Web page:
Is it safe to swim with robotic pool cleaners in the swimming pool?
Owning a pool serves many benefits for you. In summers, it lets you escape the hot sun by refreshing in the cool water. However, as they say, with great benefits comes great responsibilities. Keeping your pool clean and shinning is no less than a heroic act. Luckily, we have robotic pool cleaners as our weapon for endless war against the evil dirt, algae, and impurities.
Robotic pool cleaners draw power from an electric source. They’ll be connected to a power source via a wire while cleaning in the pool. This working mechanism often raises concern among the people who are anxious whether or not robotic pool cleaners are safe.
After all, you’ll be running an electric wire through a pool. Is there any chance for the water to be electrocuted due to the wire? If no, then is it safe to swim with robotic pool cleaners in the swimming pool?
Why is there a concern?
Deaths due to electrocution in the swimming pool are although not so common but yet have raised safety concerns. A report by a global health organization has reported 14 deaths in the past two decades due to electrocution. We have the most recent example from July 2019 when a 10-year old girl in California, USA died due to electrocution while swimming in a family pool.
Government and healthcare officials have been repeatedly emphasized the prevention and care from swimming in water where there is a connection to any electricity source such as a motorboat or light.
To think of it, robotic pool cleaners fall in the same category of machines drawing power from an electric source. Does that make robotic pool cleaners dangerous to use when there are people in the pool? The answer is, ‘not quite’ and here is why.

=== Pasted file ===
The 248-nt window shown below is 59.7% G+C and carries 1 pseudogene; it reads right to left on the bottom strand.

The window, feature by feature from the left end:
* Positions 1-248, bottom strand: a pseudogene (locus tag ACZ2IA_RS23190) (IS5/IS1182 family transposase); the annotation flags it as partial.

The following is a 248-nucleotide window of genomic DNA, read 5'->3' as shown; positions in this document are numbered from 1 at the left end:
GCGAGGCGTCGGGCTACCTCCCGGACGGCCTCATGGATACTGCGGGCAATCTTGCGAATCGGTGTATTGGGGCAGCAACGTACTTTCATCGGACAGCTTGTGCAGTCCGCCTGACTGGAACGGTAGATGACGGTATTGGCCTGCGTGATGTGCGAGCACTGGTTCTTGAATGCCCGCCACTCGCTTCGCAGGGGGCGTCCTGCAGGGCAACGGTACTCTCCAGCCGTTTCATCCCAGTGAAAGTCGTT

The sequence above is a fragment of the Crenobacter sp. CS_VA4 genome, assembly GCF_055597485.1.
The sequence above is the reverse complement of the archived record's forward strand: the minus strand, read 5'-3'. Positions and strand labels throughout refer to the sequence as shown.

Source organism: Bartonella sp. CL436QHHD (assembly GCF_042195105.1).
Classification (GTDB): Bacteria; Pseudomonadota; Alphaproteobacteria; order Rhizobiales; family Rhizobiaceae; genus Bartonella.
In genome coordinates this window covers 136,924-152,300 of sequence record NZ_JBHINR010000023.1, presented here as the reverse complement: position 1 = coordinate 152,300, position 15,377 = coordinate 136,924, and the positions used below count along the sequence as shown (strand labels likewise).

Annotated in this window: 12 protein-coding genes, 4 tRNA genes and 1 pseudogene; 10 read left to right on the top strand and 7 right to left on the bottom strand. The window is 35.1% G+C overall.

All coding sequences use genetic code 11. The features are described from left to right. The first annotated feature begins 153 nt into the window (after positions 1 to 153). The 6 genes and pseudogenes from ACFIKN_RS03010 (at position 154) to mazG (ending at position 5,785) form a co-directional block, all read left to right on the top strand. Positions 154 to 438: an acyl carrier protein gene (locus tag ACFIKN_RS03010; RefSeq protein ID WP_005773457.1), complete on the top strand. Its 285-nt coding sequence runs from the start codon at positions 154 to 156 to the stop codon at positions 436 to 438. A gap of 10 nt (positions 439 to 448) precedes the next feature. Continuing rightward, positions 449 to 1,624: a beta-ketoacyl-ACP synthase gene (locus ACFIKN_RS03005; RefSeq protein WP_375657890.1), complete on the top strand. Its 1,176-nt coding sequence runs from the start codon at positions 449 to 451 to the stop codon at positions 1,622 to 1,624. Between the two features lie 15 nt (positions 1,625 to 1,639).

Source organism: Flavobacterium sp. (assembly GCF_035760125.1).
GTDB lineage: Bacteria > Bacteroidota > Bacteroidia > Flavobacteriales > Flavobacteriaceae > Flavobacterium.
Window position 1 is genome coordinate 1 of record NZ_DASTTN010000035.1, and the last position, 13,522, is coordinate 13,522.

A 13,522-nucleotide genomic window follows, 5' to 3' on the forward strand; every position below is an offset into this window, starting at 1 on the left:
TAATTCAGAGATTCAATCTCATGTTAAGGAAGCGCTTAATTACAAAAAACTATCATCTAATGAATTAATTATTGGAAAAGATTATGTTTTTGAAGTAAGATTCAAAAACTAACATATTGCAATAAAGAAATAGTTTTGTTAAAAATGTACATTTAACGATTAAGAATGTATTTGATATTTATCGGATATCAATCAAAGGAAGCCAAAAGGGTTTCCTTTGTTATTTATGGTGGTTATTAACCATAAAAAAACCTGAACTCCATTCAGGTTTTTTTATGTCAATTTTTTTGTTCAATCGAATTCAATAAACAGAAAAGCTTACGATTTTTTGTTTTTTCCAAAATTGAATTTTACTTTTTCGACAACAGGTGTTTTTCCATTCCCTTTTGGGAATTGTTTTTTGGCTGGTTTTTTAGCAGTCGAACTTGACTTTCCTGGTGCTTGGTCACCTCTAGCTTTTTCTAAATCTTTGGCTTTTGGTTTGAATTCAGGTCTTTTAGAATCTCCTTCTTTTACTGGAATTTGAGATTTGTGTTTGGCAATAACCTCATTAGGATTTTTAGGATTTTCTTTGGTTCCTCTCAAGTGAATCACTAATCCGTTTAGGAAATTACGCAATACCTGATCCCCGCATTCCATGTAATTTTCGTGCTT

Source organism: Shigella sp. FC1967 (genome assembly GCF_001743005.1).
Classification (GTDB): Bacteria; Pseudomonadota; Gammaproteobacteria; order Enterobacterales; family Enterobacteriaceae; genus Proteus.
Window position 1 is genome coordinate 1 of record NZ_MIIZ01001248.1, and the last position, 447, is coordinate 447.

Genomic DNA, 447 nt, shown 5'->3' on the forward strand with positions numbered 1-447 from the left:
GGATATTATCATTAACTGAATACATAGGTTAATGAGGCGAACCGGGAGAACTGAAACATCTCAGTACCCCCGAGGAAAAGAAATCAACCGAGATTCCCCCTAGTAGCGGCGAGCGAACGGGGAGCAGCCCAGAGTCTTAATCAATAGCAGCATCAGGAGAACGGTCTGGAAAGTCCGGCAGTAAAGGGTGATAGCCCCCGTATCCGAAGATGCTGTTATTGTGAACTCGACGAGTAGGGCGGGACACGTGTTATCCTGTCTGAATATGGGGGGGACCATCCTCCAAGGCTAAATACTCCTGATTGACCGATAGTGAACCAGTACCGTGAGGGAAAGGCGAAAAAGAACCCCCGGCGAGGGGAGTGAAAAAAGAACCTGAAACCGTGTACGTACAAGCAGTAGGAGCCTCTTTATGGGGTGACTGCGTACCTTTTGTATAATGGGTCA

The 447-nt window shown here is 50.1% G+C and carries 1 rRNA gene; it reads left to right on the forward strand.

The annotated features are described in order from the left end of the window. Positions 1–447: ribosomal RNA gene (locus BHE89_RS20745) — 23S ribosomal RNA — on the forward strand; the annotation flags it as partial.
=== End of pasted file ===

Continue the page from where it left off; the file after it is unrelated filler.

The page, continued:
- Robotic pool cleaners operate on a very low voltage of 24 volts
A voltage this minimal is deemed to be completely harmless and poses no threat to the swimmers. You don’t have to worry about getting an electric shock when swimming in the pool. Robotic pool cleaners are safe to submerge in the water without any risk of electrocution.
- Robotic pool cleaners use GFCI outlets
Secondly, robotic pool cleaners use GFCI (Ground Fault Circuit Interrupt) electrical outlet that provides greater protection from electrical hazards as opposed to standard outlets. Therefore, even if anything goes wrong, GFCI will kick in action to normalize things so don’t need to bother at all.
However, as an extra precautionary measure, you can make sure that the wire and outlet are not damaged or compromised in any way. If you do notice any shortcomings, get rid of it before using the robotic pool cleaner.
With such low voltage consumption and superior GFCI outlets, the chances for getting electrocuted in the pool are non-existent. However, the manufacturing companies still suggest not to swim with a robotic pool cleaner in the pool. Despite that there are no cases of robotic cleaners harming anyone, you can still opt to stay put while it is doing its job.